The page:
Vampiric Tutor

Vampiric Tutor allows the player casting it to tutor any one card to the top of their library at instant speed, giving access to a silver bullet or a game-finishing card for the low cost of a single mana and two life. For providing high consistency for a very low mana investment, Vampiric Tutor is banned in Archon.

Banned as a commander

Derevi, Empyrial Tactician

Derevi bypasses the Commander tax and lends herself to a rather easy opportunity to build oppressive stax-type decks, where her ability is used to circumvent the disadvantages for her player. This is problematic from a balancing and a fun perspective, therefore Derevi is banned as Commander in Archon.

Edgar Markov

Edgar has a passive ability which can’t be negated. Each vampire becomes a two for one - with no way for interaction. Edgar Markov would lead to a less diverse metagame and poses the active threat of pushing control strategies out of the meta. Therefore he is banned as Commander in Archon.

Emry, Lurker of the Loch

Emry, Lurker of the Loch was printed in Throne of Eldraine, a set infamous for having many powerful and format-warping cards—like Oko, Thief of Crowns and Once Upon a Time—which were banned in many other formats.

While WotC does not use non-evergreen keyword abilities for non-core sets, Emry basically has affinity for artifacts.This means that she often only costs one blue mana to cast, as decks playing her as the commander run a high density of cheap artifacts. This cost reduction also affects the commander tax, which makes her player able to still cast her for little mana even if she keeps getting removed over the duration of a game.

Her ability to recur artifacts from the graveyard also makes it difficult for the opponent to permanently deal with problematic artifacts like Winter Orb, and it also allows the Emry player to grind games by recurring cheap artifacts for value. She also enables a large amount of infinite combos that, being artifact-based, can be easily tutored up in a blue deck.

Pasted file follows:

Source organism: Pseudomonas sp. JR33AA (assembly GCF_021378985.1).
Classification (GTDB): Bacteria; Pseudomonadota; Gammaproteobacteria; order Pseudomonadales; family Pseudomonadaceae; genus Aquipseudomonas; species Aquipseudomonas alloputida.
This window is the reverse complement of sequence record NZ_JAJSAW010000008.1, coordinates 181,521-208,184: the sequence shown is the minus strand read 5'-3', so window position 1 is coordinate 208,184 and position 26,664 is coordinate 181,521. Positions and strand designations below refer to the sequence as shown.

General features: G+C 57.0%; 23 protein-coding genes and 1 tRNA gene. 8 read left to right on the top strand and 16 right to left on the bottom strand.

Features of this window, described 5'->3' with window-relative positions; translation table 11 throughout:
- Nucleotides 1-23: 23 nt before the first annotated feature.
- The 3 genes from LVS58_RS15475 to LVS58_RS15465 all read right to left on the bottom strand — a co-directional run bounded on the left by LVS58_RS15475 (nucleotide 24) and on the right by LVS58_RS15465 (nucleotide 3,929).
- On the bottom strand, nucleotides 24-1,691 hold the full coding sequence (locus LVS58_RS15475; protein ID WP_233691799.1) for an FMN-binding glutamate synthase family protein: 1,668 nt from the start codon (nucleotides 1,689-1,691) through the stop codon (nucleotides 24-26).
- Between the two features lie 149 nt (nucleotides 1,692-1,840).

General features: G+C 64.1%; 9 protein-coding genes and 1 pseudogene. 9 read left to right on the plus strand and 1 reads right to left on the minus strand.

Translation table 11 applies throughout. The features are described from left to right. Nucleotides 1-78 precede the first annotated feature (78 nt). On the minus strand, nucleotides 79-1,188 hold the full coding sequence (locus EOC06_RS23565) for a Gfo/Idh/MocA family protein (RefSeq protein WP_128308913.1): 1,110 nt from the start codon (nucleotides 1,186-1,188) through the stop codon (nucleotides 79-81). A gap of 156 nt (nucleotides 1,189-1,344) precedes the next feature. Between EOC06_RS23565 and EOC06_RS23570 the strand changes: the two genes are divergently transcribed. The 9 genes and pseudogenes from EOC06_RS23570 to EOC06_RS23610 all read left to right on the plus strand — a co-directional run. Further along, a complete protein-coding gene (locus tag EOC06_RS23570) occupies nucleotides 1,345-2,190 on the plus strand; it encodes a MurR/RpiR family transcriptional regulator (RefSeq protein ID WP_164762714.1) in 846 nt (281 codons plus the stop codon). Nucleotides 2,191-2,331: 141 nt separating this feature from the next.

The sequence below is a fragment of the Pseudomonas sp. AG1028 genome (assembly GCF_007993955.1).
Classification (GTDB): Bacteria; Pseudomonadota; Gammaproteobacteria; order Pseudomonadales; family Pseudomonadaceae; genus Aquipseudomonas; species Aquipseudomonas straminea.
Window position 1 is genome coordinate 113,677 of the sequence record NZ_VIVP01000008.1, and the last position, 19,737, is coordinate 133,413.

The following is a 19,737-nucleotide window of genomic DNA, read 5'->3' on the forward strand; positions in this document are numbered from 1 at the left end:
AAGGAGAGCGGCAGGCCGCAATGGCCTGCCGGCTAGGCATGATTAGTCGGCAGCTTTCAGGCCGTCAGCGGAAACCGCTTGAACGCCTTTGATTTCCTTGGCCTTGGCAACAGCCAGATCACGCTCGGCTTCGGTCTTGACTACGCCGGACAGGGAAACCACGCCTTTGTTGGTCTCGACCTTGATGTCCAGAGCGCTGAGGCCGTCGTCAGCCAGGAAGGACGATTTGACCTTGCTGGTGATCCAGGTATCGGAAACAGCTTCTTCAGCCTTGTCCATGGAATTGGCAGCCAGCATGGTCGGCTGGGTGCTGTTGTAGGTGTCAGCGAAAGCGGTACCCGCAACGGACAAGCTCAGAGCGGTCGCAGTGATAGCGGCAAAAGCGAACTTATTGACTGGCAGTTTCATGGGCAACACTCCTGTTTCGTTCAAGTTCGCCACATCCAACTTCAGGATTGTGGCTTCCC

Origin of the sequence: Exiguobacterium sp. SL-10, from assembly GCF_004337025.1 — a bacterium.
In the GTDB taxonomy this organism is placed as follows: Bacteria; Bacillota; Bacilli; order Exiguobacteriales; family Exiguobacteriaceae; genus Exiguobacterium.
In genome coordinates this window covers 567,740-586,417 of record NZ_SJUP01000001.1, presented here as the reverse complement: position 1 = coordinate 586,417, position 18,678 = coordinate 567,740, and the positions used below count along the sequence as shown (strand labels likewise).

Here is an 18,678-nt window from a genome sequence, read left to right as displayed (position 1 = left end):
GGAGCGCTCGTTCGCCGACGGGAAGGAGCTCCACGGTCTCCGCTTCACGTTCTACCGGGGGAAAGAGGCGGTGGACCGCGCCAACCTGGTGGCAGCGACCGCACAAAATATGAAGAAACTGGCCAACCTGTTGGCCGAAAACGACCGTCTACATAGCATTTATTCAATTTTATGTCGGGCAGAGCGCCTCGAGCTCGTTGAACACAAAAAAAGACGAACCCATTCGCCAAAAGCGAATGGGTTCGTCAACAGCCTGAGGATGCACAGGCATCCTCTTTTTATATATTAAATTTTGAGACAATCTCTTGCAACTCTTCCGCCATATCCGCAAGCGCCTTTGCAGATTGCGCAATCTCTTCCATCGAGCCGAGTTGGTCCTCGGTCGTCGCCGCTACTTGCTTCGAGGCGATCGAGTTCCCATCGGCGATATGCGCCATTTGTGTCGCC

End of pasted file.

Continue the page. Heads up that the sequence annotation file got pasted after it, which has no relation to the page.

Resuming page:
For cheating on commander tax and for the high redundancy and consistency of the decks she was played in, Emry, Lurker of the Loch is banned as a commander in Archon.

Najeela, the Blade-Blossom

As probably one of the most powerful five-coloured Commanders ever printed, Najeela, the Blade-Blossom was introduced to the game with the release of Battlebond in 2018.

In contrast with the Ninja archetype, which was not very competitive before Yuriko was released, Warrior was already a common tribe with a large amount of powerful cards prior to the printing of Najeela. As a result, it did not take long for players to build not just efficient tribal variants of the deck, but also goodstuff/midrange versions, as Najeela was not powerful only at the helm of tribal decks. Being able to play any card regardless of its color, while also having a cheap commander that can finish games in a reasonable amount of time, means that Najeela was also an excellent choice for five-coloured midrange strategies.

The most problematic builds, however, were those focused on the tribal plan. Being able to run a high density of efficient one-, two-, and three-drops, in combination with Najeela’s first ability, meant that these decks were able to flood the board and attack lethally very quickly. Her second ability also fitted aggressive gameplans perfectly, as it could be used as a mana sink, often resulting in lethal damage even once her controller’s hand had been played out. This ability even allowed the deck to run combos with Derevi, Empyrial Tactician and Druids’ Repository to finish games even faster. While Najeela is a small creature and she can be easily dealt with, decks running her as a commander were so fast that opponents often struggled a lot to do so on time.